Wednesday, February 5, 2014

The United States Is Still Committed to Iraq

This article first appeared on The Epoch Times    


     It's been two years since the United States withdrew from Iraq.  Iraq has since been in a state of turmoil with corrupt public officials, nefarious relationships with other nations, and a resurgent al-Qaeda.  The United States has worked hard to rid the al-Qaeda presence in the region but al-Qaeda has different plans.

    Iraqi Prime Minister Nouri al-Maliki has not been the most trusted despot for Americans.  Maliki has requested additional military equipment from the United States several times and US officials have cited ethnic alienation and harsh military crackdowns on Iraqi citizens as reasons not to provide such aid.  However, it has been reported for some time that the US government has agreed to send military equipment to Iraq.  In two separate deals, the United States will be providing a total of over $6 billion worth of aid.  The two most noteworthy shipments will include much sought after APACHE helicopters and HELLFIRE Missiles.  The United States has determined that its security as well as the security of the region is dependent upon this necessary equipment.

     The US government asserts the sale protects its interests "by providing Iraq with critical capability to protect itself from terrorist and conventional threats, to enhance the protection of key oil infrastructure and platforms, and to reinforce Iraqi sovereignty."  They also state the sale of the helicopters will allow "Iraqi Security Forces to be trained on the operation and maintenance of six leased US APACHE helicopters in preparation of their receipt of new-built aircraft."

     It is clear the United States still remains committed to Iraq even after withdrawal and a Status of Arms Agreement failed at passage.  At a House Foreign Affairs Committee Hearing this morning, Brett McGurk, Deputy Assistant Secretary for Iraq and Iran Bureau of Near Eastern Affairs, stated that despite failure to reach a Status of Arms Agreement, the US still trains Iraqi Special Forces.  He also stated that when the US sells APACHE helicopters to Iraq, they are getting a 30 year relationship in terms of training pilots.  Contrary to what many see as a blatant abandonment of Iraq, McGurk's testimony points to a continuing relationship and commitment to Iraq, which includes ensuring Sunni involvement in upcoming elections.

     While Sunni alienation of the Maliki Shia majority government is most often discussed in terms of turmoil in Iraq, the issue with Northern Iraq, mainly Kurdistan, is overlooked.  As the US government claims, they are committed to protecting Iraq's oil infrastructure but the issue of Kurdish oil disputes with Baghdad is neglected.  The Kurds currently sit on a gold mine of oil, to which they believe they are entitled.  However, under current Iraqi law, all exported oil must go through Baghdad, forcing the Kurds to allow Iraqi government access and monetary benefits from oil on their lands.  For a few years now, some have speculated whether or not the Kurds are willing to wage a civil war with Baghdad over oil rights.  The Kurds had even discussed constructing a pipeline through Europe, which would allow them to privately export "their" oil.  Turkey recently reassured Iraq that they are not going to let this happen and that Iraq's oil exports are safe.  An Iraqi Ministry spokesperson stated recently, "The Turkish government has assured us that no oil would be exported from any area in Iraq without the prior approval of the central government or the Petroleum Ministry."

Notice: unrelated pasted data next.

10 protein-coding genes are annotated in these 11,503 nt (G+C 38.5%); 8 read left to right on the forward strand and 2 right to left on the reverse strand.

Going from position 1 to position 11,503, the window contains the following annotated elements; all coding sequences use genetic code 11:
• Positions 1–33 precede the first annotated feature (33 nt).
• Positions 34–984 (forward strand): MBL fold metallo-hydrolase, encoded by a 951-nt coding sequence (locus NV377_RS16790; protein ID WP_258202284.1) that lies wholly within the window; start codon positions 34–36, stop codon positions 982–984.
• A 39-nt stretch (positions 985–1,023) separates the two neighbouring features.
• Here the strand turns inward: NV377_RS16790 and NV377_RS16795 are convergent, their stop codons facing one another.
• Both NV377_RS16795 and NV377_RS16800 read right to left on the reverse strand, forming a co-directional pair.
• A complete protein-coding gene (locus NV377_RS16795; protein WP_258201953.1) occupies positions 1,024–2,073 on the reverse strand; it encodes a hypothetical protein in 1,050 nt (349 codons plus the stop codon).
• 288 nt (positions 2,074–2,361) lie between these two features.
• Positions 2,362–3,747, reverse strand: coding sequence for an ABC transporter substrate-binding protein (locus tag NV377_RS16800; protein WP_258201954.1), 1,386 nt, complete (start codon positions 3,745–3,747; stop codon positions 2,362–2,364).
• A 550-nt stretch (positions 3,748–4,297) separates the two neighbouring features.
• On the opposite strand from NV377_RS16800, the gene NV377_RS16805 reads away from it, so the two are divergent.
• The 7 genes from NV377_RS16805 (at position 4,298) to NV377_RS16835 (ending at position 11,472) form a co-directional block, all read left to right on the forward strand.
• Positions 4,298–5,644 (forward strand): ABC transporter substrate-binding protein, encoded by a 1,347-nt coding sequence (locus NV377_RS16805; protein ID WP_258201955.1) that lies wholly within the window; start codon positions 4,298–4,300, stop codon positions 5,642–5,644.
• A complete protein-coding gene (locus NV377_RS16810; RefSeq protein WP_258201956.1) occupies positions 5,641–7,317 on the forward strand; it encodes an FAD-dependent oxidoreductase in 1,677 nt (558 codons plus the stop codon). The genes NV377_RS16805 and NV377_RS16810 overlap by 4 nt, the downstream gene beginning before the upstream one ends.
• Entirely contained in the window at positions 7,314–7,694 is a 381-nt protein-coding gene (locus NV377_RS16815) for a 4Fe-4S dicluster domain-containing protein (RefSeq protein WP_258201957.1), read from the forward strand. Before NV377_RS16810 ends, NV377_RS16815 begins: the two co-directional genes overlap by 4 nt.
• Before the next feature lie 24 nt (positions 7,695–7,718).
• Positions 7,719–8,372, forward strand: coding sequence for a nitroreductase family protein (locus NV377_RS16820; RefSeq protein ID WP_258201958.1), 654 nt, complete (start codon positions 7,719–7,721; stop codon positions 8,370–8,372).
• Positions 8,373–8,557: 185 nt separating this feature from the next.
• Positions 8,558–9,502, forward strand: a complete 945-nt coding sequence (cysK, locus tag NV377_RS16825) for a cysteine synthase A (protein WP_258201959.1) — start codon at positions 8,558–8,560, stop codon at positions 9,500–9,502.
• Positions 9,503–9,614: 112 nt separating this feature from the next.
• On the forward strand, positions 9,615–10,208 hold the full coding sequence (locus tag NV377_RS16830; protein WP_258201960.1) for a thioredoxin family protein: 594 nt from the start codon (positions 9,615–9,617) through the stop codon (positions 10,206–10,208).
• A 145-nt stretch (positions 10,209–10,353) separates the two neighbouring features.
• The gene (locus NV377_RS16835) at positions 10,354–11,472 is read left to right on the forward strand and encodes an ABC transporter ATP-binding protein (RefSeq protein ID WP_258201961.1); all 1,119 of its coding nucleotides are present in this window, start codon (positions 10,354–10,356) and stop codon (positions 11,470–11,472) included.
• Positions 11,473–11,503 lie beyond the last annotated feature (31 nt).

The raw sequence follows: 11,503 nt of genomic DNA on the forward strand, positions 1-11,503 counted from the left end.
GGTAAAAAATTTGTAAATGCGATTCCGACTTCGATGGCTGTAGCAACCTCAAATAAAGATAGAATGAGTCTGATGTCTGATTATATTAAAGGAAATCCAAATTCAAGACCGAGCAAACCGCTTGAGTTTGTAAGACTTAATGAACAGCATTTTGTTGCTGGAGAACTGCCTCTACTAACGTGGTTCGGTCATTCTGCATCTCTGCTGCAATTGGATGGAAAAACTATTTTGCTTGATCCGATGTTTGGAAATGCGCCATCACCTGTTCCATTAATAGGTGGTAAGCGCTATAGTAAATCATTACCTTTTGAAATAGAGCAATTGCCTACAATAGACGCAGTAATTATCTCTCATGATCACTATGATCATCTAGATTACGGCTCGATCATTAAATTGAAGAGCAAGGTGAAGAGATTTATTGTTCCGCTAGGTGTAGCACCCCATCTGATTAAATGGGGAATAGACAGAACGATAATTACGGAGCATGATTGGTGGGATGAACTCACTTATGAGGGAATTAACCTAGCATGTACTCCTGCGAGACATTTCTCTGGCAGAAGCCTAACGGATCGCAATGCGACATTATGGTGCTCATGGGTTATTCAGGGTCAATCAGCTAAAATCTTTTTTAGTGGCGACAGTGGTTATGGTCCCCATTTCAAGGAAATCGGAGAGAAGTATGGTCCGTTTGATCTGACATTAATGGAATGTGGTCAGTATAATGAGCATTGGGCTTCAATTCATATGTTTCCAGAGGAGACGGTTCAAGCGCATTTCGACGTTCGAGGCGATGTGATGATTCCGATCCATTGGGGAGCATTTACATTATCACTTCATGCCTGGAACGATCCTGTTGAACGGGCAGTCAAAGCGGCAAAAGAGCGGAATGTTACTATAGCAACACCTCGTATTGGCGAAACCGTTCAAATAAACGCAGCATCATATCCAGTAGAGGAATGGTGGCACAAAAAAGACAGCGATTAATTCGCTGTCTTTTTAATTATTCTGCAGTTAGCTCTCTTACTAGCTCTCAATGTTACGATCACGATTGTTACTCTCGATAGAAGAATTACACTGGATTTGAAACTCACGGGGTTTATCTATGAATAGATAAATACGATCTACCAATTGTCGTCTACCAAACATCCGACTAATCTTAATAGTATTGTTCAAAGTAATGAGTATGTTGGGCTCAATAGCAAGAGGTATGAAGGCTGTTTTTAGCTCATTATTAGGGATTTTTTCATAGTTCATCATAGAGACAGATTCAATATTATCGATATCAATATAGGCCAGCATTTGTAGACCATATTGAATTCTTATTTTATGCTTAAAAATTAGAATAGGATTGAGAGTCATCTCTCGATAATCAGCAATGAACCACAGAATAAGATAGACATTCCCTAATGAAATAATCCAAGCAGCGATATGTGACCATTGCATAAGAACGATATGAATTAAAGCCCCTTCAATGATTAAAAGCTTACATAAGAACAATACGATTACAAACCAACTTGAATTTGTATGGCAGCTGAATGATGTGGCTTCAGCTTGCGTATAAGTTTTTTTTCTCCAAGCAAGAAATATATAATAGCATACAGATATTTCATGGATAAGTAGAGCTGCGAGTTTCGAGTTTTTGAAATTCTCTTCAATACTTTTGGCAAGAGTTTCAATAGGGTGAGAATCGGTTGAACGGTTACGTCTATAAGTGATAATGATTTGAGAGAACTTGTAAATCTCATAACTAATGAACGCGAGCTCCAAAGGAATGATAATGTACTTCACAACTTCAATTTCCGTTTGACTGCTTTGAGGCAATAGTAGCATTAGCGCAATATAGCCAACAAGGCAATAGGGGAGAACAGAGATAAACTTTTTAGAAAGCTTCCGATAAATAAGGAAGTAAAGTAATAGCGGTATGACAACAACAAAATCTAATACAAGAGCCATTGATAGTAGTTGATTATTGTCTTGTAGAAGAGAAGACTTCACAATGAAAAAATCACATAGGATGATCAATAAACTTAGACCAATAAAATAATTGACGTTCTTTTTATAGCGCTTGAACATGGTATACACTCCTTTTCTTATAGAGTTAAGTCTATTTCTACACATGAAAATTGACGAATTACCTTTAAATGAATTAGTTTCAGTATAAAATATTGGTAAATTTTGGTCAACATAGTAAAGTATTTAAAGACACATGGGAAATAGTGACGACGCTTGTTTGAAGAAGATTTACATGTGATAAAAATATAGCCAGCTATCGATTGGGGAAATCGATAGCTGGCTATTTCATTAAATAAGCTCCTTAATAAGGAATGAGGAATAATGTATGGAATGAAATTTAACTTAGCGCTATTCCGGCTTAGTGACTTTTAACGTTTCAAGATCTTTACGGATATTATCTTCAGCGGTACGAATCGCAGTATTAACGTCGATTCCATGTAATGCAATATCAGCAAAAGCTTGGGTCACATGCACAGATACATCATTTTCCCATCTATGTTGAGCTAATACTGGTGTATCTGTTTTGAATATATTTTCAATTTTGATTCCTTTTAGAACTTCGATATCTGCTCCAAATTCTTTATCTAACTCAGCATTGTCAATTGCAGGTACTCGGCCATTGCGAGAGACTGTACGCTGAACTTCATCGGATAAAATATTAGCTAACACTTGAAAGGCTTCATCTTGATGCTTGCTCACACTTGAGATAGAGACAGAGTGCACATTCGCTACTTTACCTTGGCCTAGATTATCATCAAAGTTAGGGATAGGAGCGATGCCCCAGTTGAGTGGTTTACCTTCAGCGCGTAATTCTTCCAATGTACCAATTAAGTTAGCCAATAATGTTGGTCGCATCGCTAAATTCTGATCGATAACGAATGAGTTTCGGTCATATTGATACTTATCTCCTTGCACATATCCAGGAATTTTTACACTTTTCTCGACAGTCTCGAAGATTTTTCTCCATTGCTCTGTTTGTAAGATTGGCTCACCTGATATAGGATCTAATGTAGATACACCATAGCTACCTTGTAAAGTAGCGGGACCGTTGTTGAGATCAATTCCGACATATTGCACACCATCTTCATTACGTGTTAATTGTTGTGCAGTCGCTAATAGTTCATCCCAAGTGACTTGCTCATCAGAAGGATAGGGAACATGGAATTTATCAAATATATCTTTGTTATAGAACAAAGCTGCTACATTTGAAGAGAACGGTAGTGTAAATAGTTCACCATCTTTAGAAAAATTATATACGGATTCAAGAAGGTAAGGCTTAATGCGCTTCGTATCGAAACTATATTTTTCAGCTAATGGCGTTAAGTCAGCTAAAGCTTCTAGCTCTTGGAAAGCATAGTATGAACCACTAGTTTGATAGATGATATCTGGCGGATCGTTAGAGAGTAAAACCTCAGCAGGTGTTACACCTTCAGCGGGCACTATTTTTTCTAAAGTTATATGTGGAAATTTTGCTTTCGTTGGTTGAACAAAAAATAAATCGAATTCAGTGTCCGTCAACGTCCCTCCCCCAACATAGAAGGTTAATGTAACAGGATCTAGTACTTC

The Kurds have faced serious ethnic divides for centuries in regions such as Turkey, Syria, and Iraq.  Brett McGurk also stated in his Congressional testimony that the Islamic State in Iraq and the Levant (ISIL or also ISIS) has attacked Kurds to establish boundaries.  There have also been reports recently of Kurdish residents traveling to neighboring Syria to join in the Jihadist efforts with the hopes of one day returning to Iraq to carryout Jihadist activity.    

     While the drone campaign has not been as prevalent in Iraq as in other surrounding regions, Mr. McGurk stated HELLFIRE missiles have been used to disrupt al-Qaeda safe havens in Iraq.  Some, including Rep. Adam Kinzinger (R-IL), believe the United States should continue to use air strikes in Iraq especially since improvised explosive devices (IEDs) surround these so-called safe havens making ground infiltration dangerous.  From McGurk's Congressional testimony, it appears the key areas to focus on in terms of improving security in Iraq are securing its borders and disrupting Iranian over-flights.  House Foreign Affairs Committee Chair Ed Royce (R-CA) asked McGurk about the crisis of suicide bombers in Iraq to which McGurk explained the majority of them are foreign fighters not from Iraq.  Even more startling is that these suicide bombers are much more effective than car bombs because they are able to penetrate more secure spaces.

     Even though the United States does not maintain an official military presence in Iraq, that does not mean they are not committed to Iraqi security.  As demonstrated by fickle leaders such as Afghanistan's Hamid Karzai, Maliki is not the most forthcoming ally, which is especially troubling since the logic behind the Iraqi invasion was to establish a US ally in the Middle East.  At least now, the US government has determined Maliki is trustworthy enough, or their security is so important, that the United States is willing to provide critical military equipment.  The United States, however, must continue to monitor the situation in Kurdistan because this growing concern could pose much graver problems in the future if left alone.   

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